The right to a trial by jury is inviolate. It is a personal right every person who is charged with a criminal offense enjoys. In Texas, that right may be waived in most cases. There is no magic formula to decide which is best for you. That decision must be made in close consultation with your attorney. In that instance, you need an attorney with significant trial experience to guide you. Brandon Fulgham, founder of Fulgham Law firm, is a former prosecutor who has tried numerous cases to juries, and many more to judges, has the courtroom experience to properly advise his clients on the advantages and disadvantages of waiving a jury.
Every person facing criminal charges has the right to a trial by jury. That right is guaranteed by the Sixth Amendment of the United States Constitution as well as Article I, Section 10 of the Texas Constitution. The right to a trial by jury means that all deliberating jurors, deemed to be impartial (6 or 12 depending on the nature of the case), must agree unanimously that the person is guilty or innocent. To be found guilty, the jurors must find the person committed the crime beyond a reasonable doubt. The jury may also be asked to render punishment after a guilty finding as well. The jurors are chosen at random from the community and are theoretically a jury of the person’s peers.
The right to a trial by jury may be waived. The State of Texas permits a person to waive that right except in a capital case in which the state is seeking to impose the death penalty. Generally, a person must waive his right to a jury trial in open court and in writing. The judge must accept the waiver as well as the attorney for the state. The right to a jury is waived prior to the defendant entering a formal plea. The person’s attorney does not need to be present at the time the jury is waived. However, the court will appoint an attorney to represent someone who wishes to waive the right to a jury trial if they do not have an attorney present before that person is charged with a felony. The court will accept the waiver if the waiver is made expressly, knowingly, and voluntarily. If the person validly waives their right to a jury trial then the judge alone will hear the facts of the case and decide guilt or innocence. The judge must decide whether the government proved the case against you beyond a reasonable doubt. The judge will determine the appropriate punishment if the state met its burden.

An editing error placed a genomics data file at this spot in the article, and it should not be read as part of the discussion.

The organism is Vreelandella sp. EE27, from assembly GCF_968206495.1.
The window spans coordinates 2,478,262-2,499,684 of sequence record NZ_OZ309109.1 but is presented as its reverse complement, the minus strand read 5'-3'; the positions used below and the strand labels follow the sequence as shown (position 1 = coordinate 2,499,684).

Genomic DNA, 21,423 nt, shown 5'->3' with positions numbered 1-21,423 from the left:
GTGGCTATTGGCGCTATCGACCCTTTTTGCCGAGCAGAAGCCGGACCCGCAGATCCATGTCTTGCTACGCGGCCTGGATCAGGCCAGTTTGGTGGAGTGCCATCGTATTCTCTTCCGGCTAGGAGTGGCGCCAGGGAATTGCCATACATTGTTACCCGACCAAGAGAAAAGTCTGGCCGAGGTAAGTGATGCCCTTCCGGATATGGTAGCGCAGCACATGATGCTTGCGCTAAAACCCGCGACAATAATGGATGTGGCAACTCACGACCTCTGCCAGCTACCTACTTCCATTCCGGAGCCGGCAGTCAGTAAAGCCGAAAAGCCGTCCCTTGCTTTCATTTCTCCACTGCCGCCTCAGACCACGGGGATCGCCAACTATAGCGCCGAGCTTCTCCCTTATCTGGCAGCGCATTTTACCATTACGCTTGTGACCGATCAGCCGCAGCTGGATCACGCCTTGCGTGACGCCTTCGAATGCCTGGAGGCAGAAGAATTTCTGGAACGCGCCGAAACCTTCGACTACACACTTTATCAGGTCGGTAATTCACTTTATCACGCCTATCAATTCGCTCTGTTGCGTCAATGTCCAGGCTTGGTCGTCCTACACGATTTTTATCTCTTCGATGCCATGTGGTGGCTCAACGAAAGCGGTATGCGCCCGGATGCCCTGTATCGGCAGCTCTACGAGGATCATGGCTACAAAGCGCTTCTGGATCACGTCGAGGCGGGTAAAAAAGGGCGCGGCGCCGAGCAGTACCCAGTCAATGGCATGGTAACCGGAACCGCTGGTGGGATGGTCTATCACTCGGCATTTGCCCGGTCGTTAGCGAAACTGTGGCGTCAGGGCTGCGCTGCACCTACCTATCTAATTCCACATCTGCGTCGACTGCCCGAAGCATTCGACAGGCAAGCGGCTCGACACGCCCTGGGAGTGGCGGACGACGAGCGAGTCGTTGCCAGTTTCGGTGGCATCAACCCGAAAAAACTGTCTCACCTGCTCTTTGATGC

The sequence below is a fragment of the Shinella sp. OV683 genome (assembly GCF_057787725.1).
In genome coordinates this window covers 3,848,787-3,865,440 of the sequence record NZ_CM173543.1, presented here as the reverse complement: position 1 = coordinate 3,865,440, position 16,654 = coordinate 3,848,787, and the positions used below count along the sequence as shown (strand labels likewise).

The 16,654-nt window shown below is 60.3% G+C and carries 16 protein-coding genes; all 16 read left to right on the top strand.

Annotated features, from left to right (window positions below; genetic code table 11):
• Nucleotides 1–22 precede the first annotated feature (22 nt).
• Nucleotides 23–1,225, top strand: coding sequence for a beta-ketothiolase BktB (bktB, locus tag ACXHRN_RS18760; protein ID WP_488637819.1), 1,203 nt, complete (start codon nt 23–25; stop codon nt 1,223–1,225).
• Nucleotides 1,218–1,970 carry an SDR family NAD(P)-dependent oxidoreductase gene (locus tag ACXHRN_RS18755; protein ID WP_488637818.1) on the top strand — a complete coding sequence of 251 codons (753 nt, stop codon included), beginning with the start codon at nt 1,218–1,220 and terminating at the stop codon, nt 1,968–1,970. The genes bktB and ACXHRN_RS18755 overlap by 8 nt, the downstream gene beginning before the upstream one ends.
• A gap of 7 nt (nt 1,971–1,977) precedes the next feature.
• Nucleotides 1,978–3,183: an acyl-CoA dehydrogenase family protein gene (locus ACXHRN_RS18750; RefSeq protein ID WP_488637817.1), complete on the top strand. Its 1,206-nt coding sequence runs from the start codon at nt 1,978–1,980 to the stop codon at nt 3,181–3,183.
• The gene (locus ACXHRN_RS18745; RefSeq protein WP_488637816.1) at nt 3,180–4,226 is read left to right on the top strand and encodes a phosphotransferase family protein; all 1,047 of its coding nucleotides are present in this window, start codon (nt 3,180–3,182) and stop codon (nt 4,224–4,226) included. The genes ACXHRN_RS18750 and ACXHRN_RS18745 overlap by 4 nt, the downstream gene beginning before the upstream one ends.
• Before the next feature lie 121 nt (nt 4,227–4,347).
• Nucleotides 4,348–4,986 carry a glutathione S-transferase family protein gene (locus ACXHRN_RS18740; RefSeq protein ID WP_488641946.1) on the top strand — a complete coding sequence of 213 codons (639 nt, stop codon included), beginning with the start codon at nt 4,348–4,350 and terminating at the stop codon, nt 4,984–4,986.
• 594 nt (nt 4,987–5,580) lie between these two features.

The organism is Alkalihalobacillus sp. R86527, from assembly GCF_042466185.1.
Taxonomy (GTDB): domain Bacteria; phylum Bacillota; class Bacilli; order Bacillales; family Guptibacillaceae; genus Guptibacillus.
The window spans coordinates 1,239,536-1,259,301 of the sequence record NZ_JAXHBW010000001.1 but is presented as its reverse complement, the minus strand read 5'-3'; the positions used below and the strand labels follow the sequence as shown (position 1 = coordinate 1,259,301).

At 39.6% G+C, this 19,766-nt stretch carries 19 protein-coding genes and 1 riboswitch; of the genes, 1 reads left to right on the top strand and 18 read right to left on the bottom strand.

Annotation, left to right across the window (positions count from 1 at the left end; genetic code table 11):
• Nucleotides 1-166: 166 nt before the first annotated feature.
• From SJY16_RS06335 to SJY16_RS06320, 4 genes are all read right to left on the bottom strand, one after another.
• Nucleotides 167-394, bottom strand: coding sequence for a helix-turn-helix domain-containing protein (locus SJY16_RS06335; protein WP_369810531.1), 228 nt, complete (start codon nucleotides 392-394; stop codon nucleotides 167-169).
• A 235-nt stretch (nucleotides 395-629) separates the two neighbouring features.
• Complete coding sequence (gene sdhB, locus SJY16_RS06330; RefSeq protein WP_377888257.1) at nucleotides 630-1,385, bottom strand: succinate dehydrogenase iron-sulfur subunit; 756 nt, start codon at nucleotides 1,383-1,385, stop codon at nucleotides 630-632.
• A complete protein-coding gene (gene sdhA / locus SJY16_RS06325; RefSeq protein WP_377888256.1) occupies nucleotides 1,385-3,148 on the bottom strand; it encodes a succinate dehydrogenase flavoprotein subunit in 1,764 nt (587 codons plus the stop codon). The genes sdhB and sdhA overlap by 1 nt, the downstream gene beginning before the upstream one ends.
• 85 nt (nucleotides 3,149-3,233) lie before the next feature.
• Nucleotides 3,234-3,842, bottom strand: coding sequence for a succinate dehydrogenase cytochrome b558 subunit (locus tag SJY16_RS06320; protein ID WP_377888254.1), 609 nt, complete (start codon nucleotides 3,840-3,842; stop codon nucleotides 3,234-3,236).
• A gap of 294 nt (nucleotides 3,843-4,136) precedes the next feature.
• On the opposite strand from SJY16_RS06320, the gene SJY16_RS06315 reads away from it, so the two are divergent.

Texas courts appear to take a hard stand on people who waive their right to a jury trial then, at a later time, try to reassert their right to a jury trial. Texas courts require the person who desires to reassert his right to a trial by jury to prove that there is an “absence of adverse consequences” before the judge will allow the person to withdraw his jury waiver. The courts require the person’s request to withdraw his jury waiver well in advance of the trial date. The courts have a strong desire in deterring last minute requests. Last minute requests may be granted, however, if granting the request does not interfere with the business of the court and administration of justice. The request may also be granted if witnesses are not inconvenienced and there is no prejudice to the prosecution. If the person can show these requirements are met, then the trial judge has the discretion to allow the person to withdraw the jury waiver.
Consult An Experienced Criminal Defense Attorney Before Waiving Your Rights
Fort Worth criminal defense attorney Brandon Fulgham is a seasoned criminal trial attorney. He will thoroughly review your case and devise the best defense for you. The best defense may involve waiving a jury and allowing the judge alone to hear the case and decide your guilt or innocence. Once that decision is made, it is very difficult to go back so it is vitally important you retain an attorney with the right experience. Call Fulgham Law Firm today at 817-764-1392 to schedule your free, no-obligation consultation and discuss whether it is in your best interest to waive a jury.
2. Smith v. State, 363 SW 3d 761 (Tx. App. Ct. 2012).